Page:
- The most controversial change, of course, was the random encounter mechanic: Instead of battling wild Pokémon, you simply throw Poké Balls at them until you catch them (which grants your party Pokémon experience points). This is my biggest philosophical difference with the game: As hokey as it sounds, I find battling to be the best way to form an emotional bond with your Pokémon, and limiting people to Trainer battles leaves you less invested emotionally in your team. (You also end up with a bunch of useless monsters in your bag, which just feels wasteful to me, even if you can trade them in for stat-boosting candies.)
- The big thing you’ll notice with the new random encounter mechanic is that you’ll be going through a ton of Poké Balls as you explore Kanto. Luckily, the game’s economy has been rebalanced a bit to account for this: Poké Balls are cheaper than in past games, you earn Poké Balls as prizes for winning Trainer battles, and if you’re stuck in a dungeon there’s usually someone around who will give you more Poké Balls if you run low. (Berries, on the other hand, seem to be a lot harder to come by, so be careful how you use them.)
- While I still think the Go-style random encounters could have won me over, there’s one major problem: The motion controls in this game are absolutely horrendous. One moment they’re finicky and you’re either air-mailing your Poké Ball throws or bouncing them in like a third baseman, and the next moment they’re completely off-kilter and you’re throwing Poké Balls in the exact opposite direction you intended. If you’re throwing straight at a stationary Pokémon, you’re usually okay, but once they start moving around, fuggedaboutit. You’re much better off using the Switch in handheld mode and aiming it Splatoon 2-style at what you want to hit.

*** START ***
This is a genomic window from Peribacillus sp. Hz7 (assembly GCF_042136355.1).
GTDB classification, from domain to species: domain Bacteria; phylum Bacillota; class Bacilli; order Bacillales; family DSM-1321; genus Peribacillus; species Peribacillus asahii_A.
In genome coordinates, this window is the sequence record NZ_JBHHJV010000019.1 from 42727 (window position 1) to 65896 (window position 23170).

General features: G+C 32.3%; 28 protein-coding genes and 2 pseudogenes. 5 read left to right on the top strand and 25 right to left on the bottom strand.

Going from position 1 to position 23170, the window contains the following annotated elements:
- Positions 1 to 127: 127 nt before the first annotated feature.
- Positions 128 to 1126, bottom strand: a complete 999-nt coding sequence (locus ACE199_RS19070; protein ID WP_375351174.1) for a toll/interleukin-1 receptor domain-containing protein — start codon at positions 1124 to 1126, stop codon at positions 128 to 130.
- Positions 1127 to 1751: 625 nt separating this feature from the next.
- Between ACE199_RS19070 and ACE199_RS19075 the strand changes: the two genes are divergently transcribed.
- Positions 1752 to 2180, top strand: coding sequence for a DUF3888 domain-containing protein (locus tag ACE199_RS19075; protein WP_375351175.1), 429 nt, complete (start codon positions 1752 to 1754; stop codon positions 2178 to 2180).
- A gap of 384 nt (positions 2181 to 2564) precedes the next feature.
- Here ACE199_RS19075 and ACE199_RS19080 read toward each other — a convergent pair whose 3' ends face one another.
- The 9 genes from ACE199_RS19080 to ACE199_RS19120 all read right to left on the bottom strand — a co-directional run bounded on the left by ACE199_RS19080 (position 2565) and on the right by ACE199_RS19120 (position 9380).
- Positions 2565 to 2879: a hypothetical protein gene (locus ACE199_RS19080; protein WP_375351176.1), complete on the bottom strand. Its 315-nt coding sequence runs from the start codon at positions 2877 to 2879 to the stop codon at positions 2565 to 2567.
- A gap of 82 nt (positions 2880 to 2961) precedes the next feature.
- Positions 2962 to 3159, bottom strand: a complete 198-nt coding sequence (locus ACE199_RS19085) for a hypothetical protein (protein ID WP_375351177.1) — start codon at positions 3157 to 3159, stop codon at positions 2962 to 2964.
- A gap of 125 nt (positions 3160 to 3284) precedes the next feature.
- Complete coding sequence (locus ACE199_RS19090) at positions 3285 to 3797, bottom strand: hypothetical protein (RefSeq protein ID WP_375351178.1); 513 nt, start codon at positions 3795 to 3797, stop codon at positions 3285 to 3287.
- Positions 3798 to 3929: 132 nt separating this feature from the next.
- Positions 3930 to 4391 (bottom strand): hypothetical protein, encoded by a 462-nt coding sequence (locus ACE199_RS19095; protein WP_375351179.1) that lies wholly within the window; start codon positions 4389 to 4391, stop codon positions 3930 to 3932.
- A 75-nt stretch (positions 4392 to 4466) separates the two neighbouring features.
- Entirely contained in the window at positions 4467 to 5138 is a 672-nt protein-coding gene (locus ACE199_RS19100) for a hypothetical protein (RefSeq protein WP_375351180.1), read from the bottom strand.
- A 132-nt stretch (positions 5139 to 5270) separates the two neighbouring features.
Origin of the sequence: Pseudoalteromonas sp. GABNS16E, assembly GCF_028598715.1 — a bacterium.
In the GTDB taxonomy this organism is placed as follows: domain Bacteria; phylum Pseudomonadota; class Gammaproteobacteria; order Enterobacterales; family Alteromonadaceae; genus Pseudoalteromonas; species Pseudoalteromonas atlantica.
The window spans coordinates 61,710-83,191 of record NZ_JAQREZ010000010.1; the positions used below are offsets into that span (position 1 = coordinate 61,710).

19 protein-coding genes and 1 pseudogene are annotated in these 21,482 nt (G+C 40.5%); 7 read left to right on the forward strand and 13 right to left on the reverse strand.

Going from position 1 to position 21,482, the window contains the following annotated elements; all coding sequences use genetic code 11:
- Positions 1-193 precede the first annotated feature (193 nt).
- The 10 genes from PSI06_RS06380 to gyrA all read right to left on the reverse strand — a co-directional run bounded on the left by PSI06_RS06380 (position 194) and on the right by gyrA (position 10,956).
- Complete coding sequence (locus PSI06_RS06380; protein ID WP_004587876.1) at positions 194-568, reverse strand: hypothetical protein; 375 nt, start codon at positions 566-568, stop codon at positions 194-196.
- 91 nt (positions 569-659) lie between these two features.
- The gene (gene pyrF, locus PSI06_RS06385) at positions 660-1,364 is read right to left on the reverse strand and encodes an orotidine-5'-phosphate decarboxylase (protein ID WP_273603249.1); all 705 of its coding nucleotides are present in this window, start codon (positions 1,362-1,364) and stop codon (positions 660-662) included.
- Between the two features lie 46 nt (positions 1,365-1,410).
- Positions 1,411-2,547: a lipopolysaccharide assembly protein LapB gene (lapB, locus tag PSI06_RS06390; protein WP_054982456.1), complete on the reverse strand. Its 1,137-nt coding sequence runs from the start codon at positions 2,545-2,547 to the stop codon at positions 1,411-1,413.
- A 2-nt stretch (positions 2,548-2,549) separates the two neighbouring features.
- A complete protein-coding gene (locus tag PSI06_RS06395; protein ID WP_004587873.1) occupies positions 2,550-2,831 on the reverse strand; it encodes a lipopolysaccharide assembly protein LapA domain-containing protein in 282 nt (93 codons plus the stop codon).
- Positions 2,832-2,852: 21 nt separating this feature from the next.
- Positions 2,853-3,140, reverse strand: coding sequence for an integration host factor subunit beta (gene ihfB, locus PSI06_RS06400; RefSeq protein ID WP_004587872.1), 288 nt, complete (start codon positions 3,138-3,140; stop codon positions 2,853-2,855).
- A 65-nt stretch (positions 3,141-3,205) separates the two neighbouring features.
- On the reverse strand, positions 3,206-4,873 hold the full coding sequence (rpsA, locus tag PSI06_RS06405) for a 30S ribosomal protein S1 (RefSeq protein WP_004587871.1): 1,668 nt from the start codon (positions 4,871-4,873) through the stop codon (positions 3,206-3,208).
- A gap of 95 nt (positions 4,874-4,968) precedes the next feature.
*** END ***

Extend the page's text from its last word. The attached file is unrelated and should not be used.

- Another issue I have with the catch mechanics: Nice/Great/Excellent throws don’t seem to have any correlation with whether or not you catch the Pokémon you’re aiming for. I haven’t been able to confirm whether or not there’s a link between throw quality and capture chance, but I’ve have numerous encounters where a small-circle “Excellent!” throw doesn’t even keep the Pokémon contained for two shakes of the ball…and a few throws later, I catch it with a throw that bounces off the monster’s leg/arm/wing and isn’t anywhere near the inner circle. If you’re going to give the player feedback on the quality of their throw, their should be a clear connection between it and the chance of capturing a monster. As it is, the player is just left wondering what the point of improving their throw is beyond some extra experience points.